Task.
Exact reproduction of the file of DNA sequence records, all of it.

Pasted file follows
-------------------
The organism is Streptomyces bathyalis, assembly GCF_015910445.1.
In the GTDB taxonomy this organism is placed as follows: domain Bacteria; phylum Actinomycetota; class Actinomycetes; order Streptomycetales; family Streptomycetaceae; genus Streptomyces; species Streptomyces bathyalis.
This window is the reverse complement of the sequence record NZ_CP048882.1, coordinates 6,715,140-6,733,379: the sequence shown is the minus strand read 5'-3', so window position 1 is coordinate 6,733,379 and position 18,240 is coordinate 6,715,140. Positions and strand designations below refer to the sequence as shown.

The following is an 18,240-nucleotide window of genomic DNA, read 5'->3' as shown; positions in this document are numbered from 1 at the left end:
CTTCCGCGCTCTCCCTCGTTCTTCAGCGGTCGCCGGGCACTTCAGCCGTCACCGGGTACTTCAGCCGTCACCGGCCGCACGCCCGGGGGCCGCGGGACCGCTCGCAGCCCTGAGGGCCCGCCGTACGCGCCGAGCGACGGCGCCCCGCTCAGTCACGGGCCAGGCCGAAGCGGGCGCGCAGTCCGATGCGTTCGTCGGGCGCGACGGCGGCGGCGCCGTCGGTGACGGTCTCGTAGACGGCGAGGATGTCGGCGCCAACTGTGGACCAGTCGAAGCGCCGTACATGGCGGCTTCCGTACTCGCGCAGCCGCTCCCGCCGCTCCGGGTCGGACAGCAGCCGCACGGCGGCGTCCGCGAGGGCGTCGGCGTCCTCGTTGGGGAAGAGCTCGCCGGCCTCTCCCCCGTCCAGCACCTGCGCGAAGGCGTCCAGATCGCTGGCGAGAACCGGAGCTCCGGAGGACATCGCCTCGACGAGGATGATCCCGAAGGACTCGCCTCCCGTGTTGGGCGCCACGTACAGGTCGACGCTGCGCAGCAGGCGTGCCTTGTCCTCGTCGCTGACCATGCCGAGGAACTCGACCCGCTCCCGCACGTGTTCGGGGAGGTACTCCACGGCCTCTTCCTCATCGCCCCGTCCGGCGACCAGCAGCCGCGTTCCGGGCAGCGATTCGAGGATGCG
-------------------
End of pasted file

The organism is Streptomyces bathyalis, assembly GCF_015910445.1.
In the GTDB taxonomy this organism is placed as follows: domain Bacteria; phylum Actinomycetota; class Actinomycetes; order Streptomycetales; family Streptomycetaceae; genus Streptomyces; species Streptomyces bathyalis.
This window is the reverse complement of the sequence record NZ_CP048882.1, coordinates 6,715,140-6,733,379: the sequence shown is the minus strand read 5'-3', so window position 1 is coordinate 6,733,379 and position 18,240 is coordinate 6,715,140. Positions and strand designations below refer to the sequence as shown.

The following is an 18,240-nucleotide window of genomic DNA, read 5'->3' as shown; positions in this document are numbered from 1 at the left end:
CTTCCGCGCTCTCCCTCGTTCTTCAGCGGTCGCCGGGCACTTCAGCCGTCACCGGGTACTTCAGCCGTCACCGGCCGCACGCCCGGGGGCCGCGGGACCGCTCGCAGCCCTGAGGGCCCGCCGTACGCGCCGAGCGACGGCGCCCCGCTCAGTCACGGGCCAGGCCGAAGCGGGCGCGCAGTCCGATGCGTTCGTCGGGCGCGACGGCGGCGGCGCCGTCGGTGACGGTCTCGTAGACGGCGAGGATGTCGGCGCCAACTGTGGACCAGTCGAAGCGCCGTACATGGCGGCTTCCGTACTCGCGCAGCCGCTCCCGCCGCTCCGGGTCGGACAGCAGCCGCACGGCGGCGTCCGCGAGGGCGTCGGCGTCCTCGTTGGGGAAGAGCTCGCCGGCCTCTCCCCCGTCCAGCACCTGCGCGAAGGCGTCCAGATCGCTGGCGAGAACCGGAGCTCCGGAGGACATCGCCTCGACGAGGATGATCCCGAAGGACTCGCCTCCCGTGTTGGGCGCCACGTACAGGTCGACGCTGCGCAGCAGGCGTGCCTTGTCCTCGTCGCTGACCATGCCGAGGAACTCGACCCGCTCCCGCACGTGTTCGGGGAGGTACTCCACGGCCTCTTCCTCATCGCCCCGTCCGGCGACCAGCAGCCGCGTTCCGGGCAGCGATTCGAGGATGCG